And yet, as programmers, we often expect to absorb every new skill in a matter of hours if not minutes. Consequently, we often decide that if we don’t see returns on a practice in the first few hours or days of using it, it must have no value for us. Insert a list here of all the “I tried TDD and it was dumb and stupid” articles I’ve read over the years.

There’s a certain amount of impatience reflected in this, I think. And perhaps some hubris.

Fear of growth

But I think it also goes deeper than that. I think this reluctance to practice rote skills also reflects fear.

In The Now Habit, author Niel Fiore explains how procrastination isn’t simply a character failing. It’s a rational reaction to unconscious fear. It’s a choice to avoid an emotionally threatening situation by replacing it with a less-threatening distraction.

For instance, for a doctoral student, finishing her thesis might mean dealing with the even scarier prospect of defending the thesis, and then the far more overwhelming prospect of figuring out what to do next in her life.

The Expert Beginner

I’m going to explain how this fear plays into avoidance of discipline. But first I need to talk about Expert Beginners. The Expert Beginner is a term introduced by Erik Dietrich. Let me paint you a quick picture of a stereotypical Expert Beginner:

Meet Gene. Gene manages the IT department, such as it is, at a successful RV sales company. When Gene was 15, the company’s owner (a family friend) paid him to create the dealership’s first website. Ever since then he’s been managing anything software-related at the company.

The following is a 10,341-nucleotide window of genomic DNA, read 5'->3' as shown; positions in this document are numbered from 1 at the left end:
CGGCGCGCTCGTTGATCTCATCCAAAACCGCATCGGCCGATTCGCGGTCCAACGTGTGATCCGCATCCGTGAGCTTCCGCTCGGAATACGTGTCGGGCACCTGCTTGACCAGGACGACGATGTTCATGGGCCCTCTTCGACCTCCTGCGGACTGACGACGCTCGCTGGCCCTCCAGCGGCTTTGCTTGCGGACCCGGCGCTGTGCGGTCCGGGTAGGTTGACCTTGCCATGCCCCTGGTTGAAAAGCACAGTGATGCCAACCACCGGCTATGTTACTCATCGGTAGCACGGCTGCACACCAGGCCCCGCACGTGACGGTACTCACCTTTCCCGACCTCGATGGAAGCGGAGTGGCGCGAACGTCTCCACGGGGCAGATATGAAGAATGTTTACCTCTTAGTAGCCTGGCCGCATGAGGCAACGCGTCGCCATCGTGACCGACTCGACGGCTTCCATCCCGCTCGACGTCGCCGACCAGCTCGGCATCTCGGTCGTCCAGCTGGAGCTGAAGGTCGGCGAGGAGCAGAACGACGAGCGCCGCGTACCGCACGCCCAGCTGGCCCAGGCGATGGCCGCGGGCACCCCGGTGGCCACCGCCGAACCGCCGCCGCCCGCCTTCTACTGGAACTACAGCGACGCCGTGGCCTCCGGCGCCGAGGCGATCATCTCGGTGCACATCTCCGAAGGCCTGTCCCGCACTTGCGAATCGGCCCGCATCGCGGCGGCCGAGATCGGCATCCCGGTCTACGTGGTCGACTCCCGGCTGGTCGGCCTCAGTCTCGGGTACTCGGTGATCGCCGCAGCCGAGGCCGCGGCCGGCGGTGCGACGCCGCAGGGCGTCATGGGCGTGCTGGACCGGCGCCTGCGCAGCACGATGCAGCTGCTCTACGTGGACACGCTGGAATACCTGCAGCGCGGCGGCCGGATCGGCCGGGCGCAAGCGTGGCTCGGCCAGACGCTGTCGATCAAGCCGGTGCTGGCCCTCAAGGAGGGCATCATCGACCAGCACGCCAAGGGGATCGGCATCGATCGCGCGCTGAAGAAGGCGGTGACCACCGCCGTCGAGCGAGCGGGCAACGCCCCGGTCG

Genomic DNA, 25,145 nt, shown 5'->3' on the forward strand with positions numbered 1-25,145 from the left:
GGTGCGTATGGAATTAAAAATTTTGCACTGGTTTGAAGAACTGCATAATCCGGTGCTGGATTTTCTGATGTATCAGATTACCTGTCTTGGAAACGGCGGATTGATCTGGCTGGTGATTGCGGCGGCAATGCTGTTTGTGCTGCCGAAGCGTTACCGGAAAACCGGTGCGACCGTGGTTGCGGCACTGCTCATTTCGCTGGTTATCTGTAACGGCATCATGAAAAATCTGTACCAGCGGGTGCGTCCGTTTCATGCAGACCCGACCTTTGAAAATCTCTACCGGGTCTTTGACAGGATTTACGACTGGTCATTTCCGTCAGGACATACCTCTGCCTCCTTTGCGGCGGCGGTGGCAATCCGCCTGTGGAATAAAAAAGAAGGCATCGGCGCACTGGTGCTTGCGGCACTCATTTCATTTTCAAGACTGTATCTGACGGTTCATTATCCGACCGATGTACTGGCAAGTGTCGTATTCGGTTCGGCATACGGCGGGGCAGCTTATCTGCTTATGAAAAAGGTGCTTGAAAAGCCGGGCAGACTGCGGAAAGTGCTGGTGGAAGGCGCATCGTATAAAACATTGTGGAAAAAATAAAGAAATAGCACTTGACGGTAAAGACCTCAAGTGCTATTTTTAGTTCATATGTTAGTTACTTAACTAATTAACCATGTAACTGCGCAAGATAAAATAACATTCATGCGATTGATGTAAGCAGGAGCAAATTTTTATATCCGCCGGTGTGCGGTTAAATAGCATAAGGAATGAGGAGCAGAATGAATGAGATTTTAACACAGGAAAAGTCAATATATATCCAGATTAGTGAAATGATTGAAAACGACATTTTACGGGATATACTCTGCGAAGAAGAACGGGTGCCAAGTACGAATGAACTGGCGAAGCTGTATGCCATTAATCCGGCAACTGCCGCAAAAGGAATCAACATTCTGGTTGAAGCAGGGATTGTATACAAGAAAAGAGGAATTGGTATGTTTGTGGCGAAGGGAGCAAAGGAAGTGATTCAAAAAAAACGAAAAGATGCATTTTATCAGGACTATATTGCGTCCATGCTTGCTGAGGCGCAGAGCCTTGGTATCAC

Just about everything Gene knows about code, he learned from googling and Stack Overflow. Gene has practices that work for him. Gene remembers all the changes he’s made to the company’s codebases, so he doesn’t see why he should use a revision control system. Or why anyone else bothers with one, for that matter. Typical Enterprise overkill.

Gene has a 28-step checklist for manually updating the website. When he hires new helpers for the IT department, Gene indoctrinates them into the checklist. If they make noise about automating any part of it, Gene explains why it would be impossible and/or a pointless waste of time because REASONS.

Gene is an Expert Beginner. He is the local maxima in technical acuity, and because he has always been able to solve hard problems that no one else understands, he thinks of himself as an expert.

Yes, Gene is a bit of a caricature. But I also think that as developers, we all have a little bit of Gene in us.

The exciting thing about hard things

Because here’s the thing: wherever we’re at in programming, we have certain types of problems we work on which are excitingly hard. These are the problems which justify our being paid the Big Bucks.

If every time the site goes down, we spend hours poring over inscrutable log output, correlating time series and dropping tracers in just the right obscure code points, we feel like we’ve done a serious day of work.